Autodesk University 2015 talks up the software systems that better fit how people work.
By Kathleen Maher
The Autodesk stage show is a whole lot of glitz and a bunch of future talk. The show was opened up by Star Troopers and Autodesk technical evangelist Lynn Allen. We never did get the relevance of Star Troopers, though they were funny, but Allen is a hero of the AutoCAD masses and her presence on the Autodesk stage is a reminder that the people who make Autodesk what it is are the people who use Autodesk’s tools to get work done. And that was that.
For the most part the stage show at Autodesk University these days is not so much about the nuts and bolts of the software, but it does provide a look at Autodesk’s ambitions. In this, Autodesk isn’t so different from its competitors; the day has long passed since any of them could speak to a single constituency of customers and end users.
The official theme of this year’s show was the same as last year, The Future of Making, but the focus was less on the makers and more on systems, collaboration, the cloud, and those pesky Things everyone’s talking about all the time.
Carl Bass said he’s been thinking about the ways in which creative people are able to reframe a problem in order to come up innovation. Bass thinks it is important to ask himself, “Are we really working on the right problem?” One of the examples Bass offered was the work done at ConXtech to solve a problem in structural engineering—the difficulty of building structures using traditional methods of assembly and welding. The company has devised a building system using modular components with standardized “lower and locking” which enables structures to be assembled without welding. The result is buildings can go up with fewer people and easily meet seismic requirements.
In another example, Bass talked about Apple’s giant new headquarters going up in Silicon Valley. Being different and all, Apple has eschewed a skyscraper in favor of a giant donut designed by Lord Norman Foster. The thing is being built to be green and efficient, but even the construction process is transformational. Bass describes it as an “open-air manufacturing site,” because the building’s components are being fabbed on site and assembled. Bass compared the process to building a Mac or an iPad. His point is that building and manufacturing are converging, and he said in the future these differences will increasingly disappear, and in fact, the convergence of design and build practices was one of the real themes of the conference.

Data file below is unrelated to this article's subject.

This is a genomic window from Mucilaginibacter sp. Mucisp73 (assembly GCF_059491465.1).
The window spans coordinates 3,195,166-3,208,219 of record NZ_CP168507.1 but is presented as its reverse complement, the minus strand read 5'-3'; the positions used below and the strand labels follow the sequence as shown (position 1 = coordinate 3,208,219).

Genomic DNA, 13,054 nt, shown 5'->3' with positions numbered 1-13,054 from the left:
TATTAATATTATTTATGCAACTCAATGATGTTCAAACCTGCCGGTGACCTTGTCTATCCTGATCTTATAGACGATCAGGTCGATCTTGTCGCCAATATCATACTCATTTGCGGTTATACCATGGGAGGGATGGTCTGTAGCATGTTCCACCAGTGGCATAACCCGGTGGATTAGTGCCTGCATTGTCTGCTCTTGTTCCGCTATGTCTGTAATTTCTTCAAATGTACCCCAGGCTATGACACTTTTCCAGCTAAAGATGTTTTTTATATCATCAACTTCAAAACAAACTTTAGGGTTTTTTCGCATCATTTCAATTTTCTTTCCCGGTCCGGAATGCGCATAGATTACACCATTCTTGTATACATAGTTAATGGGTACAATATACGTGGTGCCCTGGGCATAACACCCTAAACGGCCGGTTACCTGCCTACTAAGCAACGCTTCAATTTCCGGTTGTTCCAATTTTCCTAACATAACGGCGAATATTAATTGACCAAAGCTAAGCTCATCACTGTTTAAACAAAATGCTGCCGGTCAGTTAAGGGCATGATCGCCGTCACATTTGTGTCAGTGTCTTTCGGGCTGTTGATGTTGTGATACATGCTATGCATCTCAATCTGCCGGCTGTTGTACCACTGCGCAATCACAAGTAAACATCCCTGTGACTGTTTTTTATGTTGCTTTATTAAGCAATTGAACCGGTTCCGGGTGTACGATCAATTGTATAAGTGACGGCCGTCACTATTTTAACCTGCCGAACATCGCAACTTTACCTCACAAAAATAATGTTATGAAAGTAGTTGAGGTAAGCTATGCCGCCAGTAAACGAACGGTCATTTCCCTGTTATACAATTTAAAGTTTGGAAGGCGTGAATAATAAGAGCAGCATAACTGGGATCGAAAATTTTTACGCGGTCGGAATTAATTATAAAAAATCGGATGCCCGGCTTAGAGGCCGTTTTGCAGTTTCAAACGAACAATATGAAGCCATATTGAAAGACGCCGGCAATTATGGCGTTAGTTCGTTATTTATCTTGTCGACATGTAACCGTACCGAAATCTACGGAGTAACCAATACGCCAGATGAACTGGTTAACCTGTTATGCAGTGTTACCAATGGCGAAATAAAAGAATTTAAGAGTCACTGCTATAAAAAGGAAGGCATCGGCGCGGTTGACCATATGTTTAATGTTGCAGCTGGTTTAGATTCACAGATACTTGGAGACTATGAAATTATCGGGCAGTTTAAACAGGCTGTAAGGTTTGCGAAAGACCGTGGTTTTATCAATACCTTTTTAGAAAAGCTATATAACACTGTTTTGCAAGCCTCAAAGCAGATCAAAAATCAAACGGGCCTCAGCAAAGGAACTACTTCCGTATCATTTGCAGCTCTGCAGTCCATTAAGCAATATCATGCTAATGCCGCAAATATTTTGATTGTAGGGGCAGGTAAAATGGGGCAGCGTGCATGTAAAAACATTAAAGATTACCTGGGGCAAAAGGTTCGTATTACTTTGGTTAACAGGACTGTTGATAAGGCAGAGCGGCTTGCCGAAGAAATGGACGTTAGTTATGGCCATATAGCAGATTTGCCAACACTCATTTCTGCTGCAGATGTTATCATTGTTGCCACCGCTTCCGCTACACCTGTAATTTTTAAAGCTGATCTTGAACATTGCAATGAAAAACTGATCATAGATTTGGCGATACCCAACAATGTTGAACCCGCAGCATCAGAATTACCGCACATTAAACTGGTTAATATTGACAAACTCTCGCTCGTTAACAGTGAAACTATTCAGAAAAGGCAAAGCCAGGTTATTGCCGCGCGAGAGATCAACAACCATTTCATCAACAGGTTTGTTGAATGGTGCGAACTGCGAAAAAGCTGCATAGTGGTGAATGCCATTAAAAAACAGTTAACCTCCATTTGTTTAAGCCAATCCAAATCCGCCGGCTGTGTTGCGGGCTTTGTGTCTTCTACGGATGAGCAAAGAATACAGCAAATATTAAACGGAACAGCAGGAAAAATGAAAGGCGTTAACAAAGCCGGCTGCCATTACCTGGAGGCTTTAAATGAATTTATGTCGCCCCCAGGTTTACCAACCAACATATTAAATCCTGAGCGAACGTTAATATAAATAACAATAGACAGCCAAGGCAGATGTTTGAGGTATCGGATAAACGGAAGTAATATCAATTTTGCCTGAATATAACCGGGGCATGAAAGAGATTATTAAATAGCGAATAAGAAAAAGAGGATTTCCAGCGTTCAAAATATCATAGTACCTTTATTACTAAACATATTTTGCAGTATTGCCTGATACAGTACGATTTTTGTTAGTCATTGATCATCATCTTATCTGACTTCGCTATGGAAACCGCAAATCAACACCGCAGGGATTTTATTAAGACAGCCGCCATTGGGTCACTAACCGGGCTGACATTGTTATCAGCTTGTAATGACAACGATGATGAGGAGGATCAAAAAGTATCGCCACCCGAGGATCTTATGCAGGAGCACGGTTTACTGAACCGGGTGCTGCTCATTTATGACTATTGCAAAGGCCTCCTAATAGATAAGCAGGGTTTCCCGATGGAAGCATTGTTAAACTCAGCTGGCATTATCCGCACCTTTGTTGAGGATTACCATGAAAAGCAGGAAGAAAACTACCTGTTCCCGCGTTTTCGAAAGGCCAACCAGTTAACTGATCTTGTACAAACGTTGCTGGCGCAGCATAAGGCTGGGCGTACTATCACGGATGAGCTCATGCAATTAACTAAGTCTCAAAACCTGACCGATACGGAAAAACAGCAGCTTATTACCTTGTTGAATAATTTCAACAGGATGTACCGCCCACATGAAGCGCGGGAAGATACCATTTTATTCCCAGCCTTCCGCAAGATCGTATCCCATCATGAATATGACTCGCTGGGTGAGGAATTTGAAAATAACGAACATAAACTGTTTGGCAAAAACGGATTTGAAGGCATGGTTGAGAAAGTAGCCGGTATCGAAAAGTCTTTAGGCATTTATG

Bass told the press he sees the strict lines between products disappearing. Rather, people will access workspaces and tools as they need them. For him, it’s a relief because, he said, there will be less focus on products and which is more successful. Certainly, the AEC industry will benefit as it starts to function more like the manufacturing industry. This isn’t a transition thought up by a bunch of software companies, it’s a transition the industry has called for. The AEC industry has been challenged by inefficiencies. Shrinkage, the industry’s euphemism for theft, fraud, and negligence, has claimed a chunk of overhead on every project. In response, the AEC has strived to become more like manufacturing in its embrace of just-in-time supply chain management, on-site fabrication, the use of sensors and tags to monitor every part of the process from machinery to materials, and so on. What we’re seeing on the part of software makers like Autodesk, Bentley, Trimble, and Nemetschek is an effort to give the industry what it wants.
Project Alexandria comes to life
Autodesk’s Stacy Scopano, Industry Strategy Manager, introduced Autodesk BIM 360 Docs at AU. The technology has been available to companies as Project Alexandria in the Autodesk Labs. The idea is to consolidate construction documents in the cloud to enable companies to create, access, maintain, markup, and share 2D and 3D project documents, plans, and models. Autodesk says up to 25% of construction is rework and 10% of materials are wasted, and the company attributes some of the inefficiency to document management.
Autodesk BIM 360 Docs will be officially released in 2016. The company says BIM 360 Docs will feature: